Lady Gaga’s bacchanal began Friday night in a New York City hotel and ended Sunday morning. The occasion was a bachelorette party that featured her Catholic high school friends. Standing among her male stripper pals, the caption on the photo read, “Lord help the parents of Catholic school girls.”
It would have been more accurate to say, “Lord help the parents of these Catholic school girls” (the ones from the Convent of the Sacred Heart in Manhattan). They got drunk, wrecked the hotel room, ate like pigs, pole danced all night, and celebrated with phallic symbols: from the cake in the shape of a penis to the penis-shaped candles, the gals got as raunchy as it gets. Their role model, of course, was Lady Gaga; she wore a sports bra and tight shorts.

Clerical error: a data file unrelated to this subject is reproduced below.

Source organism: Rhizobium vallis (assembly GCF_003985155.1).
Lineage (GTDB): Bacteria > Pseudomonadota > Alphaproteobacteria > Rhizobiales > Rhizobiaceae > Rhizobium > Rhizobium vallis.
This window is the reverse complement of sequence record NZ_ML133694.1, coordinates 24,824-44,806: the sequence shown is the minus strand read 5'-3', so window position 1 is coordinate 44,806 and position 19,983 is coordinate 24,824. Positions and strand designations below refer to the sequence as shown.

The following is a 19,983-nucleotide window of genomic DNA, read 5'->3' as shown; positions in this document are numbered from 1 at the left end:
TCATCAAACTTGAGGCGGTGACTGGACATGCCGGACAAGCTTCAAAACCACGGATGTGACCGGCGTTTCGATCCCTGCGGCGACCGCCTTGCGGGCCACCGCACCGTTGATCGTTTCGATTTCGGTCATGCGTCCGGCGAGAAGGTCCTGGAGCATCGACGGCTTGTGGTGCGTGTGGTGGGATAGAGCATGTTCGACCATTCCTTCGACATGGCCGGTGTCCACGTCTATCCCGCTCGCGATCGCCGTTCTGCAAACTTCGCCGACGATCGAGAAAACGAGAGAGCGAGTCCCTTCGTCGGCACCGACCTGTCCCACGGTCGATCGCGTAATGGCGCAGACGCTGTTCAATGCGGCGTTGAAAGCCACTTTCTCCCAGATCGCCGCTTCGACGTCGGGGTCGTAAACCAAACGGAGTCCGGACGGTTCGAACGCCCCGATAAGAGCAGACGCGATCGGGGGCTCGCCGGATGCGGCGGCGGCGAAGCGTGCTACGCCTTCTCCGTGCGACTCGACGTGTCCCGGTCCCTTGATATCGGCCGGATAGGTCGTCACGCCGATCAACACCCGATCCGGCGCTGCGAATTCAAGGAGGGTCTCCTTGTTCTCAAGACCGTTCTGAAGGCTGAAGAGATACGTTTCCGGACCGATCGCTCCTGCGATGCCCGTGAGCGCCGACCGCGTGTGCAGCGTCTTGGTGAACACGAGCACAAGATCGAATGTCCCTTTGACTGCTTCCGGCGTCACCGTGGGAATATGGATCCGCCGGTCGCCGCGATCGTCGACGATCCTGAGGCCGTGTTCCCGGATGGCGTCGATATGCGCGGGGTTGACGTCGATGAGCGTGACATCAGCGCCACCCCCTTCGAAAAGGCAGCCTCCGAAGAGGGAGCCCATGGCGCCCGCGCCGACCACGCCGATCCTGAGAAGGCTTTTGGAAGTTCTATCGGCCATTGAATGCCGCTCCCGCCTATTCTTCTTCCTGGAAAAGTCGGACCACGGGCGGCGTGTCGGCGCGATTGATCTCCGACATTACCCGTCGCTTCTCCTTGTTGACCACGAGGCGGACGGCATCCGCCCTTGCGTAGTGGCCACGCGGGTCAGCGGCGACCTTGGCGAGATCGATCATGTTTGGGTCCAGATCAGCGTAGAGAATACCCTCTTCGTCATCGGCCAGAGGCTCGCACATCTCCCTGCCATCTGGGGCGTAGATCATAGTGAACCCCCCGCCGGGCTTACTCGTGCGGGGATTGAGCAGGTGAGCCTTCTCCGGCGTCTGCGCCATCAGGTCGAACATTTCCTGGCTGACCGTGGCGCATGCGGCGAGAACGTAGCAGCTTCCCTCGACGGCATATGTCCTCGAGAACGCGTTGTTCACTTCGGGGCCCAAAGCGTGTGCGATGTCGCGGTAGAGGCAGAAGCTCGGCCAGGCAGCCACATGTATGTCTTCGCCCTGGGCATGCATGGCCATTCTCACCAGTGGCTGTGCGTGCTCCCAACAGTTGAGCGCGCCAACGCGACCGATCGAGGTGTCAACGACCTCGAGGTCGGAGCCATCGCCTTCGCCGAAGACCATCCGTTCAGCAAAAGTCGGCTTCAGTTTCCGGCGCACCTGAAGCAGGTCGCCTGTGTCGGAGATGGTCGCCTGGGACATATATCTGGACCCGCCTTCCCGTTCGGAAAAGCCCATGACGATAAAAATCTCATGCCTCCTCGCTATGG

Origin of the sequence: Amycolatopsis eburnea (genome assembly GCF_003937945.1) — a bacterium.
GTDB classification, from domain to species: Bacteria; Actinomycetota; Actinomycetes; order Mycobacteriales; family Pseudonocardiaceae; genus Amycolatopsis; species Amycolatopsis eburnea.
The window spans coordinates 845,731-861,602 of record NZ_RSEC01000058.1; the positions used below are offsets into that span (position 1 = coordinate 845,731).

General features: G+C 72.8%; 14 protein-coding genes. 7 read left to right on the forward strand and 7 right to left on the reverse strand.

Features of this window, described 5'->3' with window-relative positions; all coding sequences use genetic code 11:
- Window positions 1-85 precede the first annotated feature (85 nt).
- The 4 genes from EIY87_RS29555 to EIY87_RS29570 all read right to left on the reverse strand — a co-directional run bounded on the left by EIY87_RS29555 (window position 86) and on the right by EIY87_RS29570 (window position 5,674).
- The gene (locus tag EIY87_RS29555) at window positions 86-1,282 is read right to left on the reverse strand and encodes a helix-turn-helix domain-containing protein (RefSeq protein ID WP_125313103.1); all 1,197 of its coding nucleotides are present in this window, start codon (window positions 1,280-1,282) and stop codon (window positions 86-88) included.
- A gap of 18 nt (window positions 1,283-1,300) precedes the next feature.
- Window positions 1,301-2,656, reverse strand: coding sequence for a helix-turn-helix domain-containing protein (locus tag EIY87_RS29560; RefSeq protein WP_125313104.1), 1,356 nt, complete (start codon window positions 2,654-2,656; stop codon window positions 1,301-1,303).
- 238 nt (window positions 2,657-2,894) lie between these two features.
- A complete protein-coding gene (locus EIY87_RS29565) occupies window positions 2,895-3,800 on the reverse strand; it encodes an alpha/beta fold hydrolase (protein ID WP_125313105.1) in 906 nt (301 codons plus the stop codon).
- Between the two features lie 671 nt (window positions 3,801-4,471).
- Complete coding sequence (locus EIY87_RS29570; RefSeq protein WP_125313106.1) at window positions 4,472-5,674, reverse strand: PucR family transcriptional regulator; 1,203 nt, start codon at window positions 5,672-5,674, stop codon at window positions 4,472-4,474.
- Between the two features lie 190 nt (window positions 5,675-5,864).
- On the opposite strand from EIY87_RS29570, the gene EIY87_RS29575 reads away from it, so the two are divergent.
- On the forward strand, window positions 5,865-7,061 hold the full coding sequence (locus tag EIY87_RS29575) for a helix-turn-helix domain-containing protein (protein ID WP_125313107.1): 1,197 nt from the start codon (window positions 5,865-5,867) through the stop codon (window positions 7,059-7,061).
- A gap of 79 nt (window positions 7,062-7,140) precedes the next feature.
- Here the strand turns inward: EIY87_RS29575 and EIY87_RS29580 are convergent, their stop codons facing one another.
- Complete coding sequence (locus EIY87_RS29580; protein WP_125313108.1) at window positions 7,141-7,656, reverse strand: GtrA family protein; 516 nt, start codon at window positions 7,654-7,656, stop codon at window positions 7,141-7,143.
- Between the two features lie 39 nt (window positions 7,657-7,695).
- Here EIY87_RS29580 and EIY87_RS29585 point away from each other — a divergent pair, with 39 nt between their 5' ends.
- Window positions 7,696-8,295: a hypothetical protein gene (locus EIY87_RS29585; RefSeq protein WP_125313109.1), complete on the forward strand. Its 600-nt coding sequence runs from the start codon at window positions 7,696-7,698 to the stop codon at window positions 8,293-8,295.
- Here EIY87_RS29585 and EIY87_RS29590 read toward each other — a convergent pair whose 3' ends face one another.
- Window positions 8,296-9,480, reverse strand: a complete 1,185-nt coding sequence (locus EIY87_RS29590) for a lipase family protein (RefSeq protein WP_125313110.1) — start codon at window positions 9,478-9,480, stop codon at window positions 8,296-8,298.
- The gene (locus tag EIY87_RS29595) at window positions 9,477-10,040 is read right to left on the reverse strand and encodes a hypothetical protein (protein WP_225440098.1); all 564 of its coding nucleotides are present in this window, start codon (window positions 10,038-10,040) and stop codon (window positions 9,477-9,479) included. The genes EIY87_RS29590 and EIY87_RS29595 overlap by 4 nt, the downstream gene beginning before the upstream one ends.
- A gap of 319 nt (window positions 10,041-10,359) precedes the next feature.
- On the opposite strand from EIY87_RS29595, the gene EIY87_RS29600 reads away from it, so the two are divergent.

The problems that beset Stefani Joanne Angelina Germanotta, a.k.a Lady Gaga, have much to do with her twisted understanding of freedom. Here is what she said just before she became famous: “I was onstage with a thong, with a fringe hanging over my ass thinking that it covered it, lighting hairsprays on fire, go-go dancing to Black Sabbath and singing songs about oral sex. The kids would scream and cheer and then we’d all go grab a beer. It represented freedom to me.”
By rejecting the Catholic Church’s definition of freedom—the right to do what we ought to do—Lady Gaga has paid a high price for her delusional idea. Last October she told her fans in London, “I take medication every day for mental illness and depression and don’t feel bad about it.”
We feel badly for her and hope she rediscovers her Catholic roots.